There are different types of actors in a game. In LibLOL, there are some pre-defined kinds of actors, and they have certain behaviors and properties attached to them, as described below:
The hero is usually, but not always, the focal point of the game. Whenever a hero collides with something, it's probably important: it could be an enemy that causes harm to the hero, an obstacle that re-enables the hero's ability to jump, a goodie to collect, etc.
Every hero in the game has a certain amount of strength (initially set to 1), and when a hero's strength drops to 0, that hero is removed from the game. If all the heroes are gone, then the level ends in defeat. You can also specify that once a certain number of heroes are gone, the level ends in defeat, to capture the idea that you need to keep 3 of 5 heroes from being defeated.
Heroes are usually the focal point for controlling the movement of the game. In tilt games, the hero usually moves with the tilt of the phone, and otherwise there are usually buttons for making the hero move, jump, and duck. But that's not always the case. For example, sometimes it's useful to have an invisible enemy at the bottom of the screen, with enemies falling from the sky.
These are the "bad guys" in a game. They have an amount of damage assigned to them, so that whenever the hero collides with the enemy, it loses strength. Strictly speaking, when a hero collides with an enemy, we check if the hero strength is greater than the enemy's damage value. If it is, the hero's strength decreases and the enemy disappears. Otherwise, the enemy's damage decreases and the hero disappears.
Enemies can take all sorts of forms and shapes. An invisible enemy at the bottom of a pit is a good way to detect when the hero fails to make a tricky jump. Every fireball shooting from the dragon's mouth is probably an enemy. Spikes and fires are probably enemies. And actors who move around and get in the way of the hero are often enemies.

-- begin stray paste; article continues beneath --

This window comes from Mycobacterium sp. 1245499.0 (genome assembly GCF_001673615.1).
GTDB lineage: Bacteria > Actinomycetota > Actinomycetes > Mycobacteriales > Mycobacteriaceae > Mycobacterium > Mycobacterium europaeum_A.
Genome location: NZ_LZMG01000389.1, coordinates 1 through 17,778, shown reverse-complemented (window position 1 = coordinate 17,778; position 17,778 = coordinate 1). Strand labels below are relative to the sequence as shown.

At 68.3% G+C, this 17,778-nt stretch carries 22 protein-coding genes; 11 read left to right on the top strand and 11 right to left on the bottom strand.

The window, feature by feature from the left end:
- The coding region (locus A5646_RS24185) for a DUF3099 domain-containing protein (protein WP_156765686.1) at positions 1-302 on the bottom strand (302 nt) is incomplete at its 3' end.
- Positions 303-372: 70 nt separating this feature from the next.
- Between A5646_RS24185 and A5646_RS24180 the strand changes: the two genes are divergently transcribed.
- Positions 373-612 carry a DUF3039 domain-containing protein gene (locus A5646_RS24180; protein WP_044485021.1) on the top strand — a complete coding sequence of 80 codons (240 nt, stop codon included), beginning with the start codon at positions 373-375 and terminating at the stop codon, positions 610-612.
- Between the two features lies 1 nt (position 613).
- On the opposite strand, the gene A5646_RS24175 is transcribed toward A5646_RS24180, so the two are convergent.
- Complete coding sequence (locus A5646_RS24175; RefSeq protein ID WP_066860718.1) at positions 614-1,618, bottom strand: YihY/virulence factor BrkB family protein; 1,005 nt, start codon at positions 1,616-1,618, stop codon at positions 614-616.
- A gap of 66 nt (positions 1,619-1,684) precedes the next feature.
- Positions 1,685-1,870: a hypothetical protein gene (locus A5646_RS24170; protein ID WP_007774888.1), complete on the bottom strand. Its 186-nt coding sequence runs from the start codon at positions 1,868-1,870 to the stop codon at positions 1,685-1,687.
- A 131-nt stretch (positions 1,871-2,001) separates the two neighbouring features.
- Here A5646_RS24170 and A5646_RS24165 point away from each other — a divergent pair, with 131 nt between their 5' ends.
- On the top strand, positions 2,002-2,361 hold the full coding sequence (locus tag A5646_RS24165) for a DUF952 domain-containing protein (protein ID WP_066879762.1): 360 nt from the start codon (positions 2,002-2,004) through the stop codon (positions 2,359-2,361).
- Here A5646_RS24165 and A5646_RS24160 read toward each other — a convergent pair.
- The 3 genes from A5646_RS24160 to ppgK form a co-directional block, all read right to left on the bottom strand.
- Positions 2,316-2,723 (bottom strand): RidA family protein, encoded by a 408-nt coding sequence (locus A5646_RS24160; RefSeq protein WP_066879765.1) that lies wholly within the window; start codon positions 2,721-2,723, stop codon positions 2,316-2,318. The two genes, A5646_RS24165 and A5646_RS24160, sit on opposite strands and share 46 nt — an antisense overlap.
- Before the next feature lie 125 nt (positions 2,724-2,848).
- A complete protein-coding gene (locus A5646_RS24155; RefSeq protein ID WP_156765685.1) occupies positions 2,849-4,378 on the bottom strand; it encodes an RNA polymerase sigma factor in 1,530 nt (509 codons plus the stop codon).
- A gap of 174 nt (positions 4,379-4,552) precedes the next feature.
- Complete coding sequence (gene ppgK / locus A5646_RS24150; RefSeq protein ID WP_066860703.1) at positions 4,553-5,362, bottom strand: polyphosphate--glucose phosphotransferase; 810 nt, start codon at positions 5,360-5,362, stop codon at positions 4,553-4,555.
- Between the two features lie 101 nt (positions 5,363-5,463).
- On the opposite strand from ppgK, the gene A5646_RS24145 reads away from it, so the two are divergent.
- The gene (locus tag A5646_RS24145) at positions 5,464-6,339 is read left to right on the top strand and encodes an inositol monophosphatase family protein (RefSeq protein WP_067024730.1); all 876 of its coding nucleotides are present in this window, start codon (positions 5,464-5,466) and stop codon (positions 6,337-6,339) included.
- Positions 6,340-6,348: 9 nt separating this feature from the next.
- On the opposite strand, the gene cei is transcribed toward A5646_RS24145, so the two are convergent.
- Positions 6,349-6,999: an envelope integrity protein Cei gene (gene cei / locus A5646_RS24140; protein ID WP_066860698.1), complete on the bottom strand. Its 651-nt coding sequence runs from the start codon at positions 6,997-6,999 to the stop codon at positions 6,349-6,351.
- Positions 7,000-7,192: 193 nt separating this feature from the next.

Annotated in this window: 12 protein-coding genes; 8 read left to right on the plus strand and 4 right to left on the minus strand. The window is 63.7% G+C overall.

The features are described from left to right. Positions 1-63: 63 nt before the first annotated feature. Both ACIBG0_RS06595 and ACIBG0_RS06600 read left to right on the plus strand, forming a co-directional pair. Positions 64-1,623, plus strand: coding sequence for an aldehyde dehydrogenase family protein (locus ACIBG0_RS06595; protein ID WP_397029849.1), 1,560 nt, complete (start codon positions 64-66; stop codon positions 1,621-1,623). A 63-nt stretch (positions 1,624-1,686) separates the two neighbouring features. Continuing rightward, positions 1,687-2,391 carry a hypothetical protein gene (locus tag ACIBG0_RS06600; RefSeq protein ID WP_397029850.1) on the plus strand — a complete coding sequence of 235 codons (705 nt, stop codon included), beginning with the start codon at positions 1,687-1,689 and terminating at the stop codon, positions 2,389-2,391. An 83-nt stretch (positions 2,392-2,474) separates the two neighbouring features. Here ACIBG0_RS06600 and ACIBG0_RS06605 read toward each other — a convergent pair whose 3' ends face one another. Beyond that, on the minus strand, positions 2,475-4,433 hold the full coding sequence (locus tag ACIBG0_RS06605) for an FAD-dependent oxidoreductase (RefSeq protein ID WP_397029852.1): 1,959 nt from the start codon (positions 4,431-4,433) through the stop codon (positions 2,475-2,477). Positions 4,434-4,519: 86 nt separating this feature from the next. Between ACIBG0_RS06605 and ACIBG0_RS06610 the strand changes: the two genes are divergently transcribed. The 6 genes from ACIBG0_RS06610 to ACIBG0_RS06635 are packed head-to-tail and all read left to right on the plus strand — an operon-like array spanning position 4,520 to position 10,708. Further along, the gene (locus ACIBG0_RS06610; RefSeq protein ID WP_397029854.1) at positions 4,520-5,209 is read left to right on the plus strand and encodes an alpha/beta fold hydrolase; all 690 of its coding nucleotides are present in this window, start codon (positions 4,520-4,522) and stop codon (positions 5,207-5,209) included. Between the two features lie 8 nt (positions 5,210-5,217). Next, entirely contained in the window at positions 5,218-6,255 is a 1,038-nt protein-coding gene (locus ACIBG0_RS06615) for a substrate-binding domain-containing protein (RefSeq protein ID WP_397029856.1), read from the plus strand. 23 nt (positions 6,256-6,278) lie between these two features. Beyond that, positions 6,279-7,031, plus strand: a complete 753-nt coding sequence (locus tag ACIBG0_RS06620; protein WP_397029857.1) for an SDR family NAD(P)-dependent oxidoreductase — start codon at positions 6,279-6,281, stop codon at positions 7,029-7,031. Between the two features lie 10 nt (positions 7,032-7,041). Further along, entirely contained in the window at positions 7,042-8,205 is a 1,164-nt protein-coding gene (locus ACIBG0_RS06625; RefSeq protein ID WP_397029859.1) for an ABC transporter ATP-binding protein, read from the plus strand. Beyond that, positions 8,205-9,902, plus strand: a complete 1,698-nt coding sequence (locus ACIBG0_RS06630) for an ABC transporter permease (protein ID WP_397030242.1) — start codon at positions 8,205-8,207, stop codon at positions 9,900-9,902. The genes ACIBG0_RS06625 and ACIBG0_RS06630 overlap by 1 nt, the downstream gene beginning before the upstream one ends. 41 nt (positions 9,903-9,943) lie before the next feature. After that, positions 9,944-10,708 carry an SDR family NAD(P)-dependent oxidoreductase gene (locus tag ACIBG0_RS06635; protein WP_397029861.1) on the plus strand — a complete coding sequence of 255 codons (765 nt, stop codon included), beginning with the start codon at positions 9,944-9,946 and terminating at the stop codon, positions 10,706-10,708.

There are a few ways to defeat an enemy. As described above, you can defeat an enemy by colliding it with a hero, as long as the hero has more strength than the enemy has damage. Enemies can also be marked so that they are defeated by colliding with a hero who is crawling or jumping (in which case the hero strength does not change). By default, an invincible hero will defeat any enemy it touches (but you can disable this for certain enemies). It's also possible to defeat an enemy by throwing projectiles at it, or by colliding it with an obstacle that has a collide callback. Naturally, you can find examples of all these behaviors in the levels of the sample game.
This might sound trite, but when in doubt, consider using an obstacle. Obstacles in LibLOL have grown from being static objects like walls and floors into being the primary mechanism for handling callbacks. By using the "toggleCollisionEffect", you can make it so that your obstacle doesn't impede the movement of other actors, while still causing a callback to run. There are many pre-defined callbacks (such as for boosting a hero's velocity when it collides with the obstacle). When you can't find the behavior you need, your next best bet is to use a collision callback. You can use these to defeat enemies (by calling remove() on the enemy), to win or lose the game, to change the score, etc.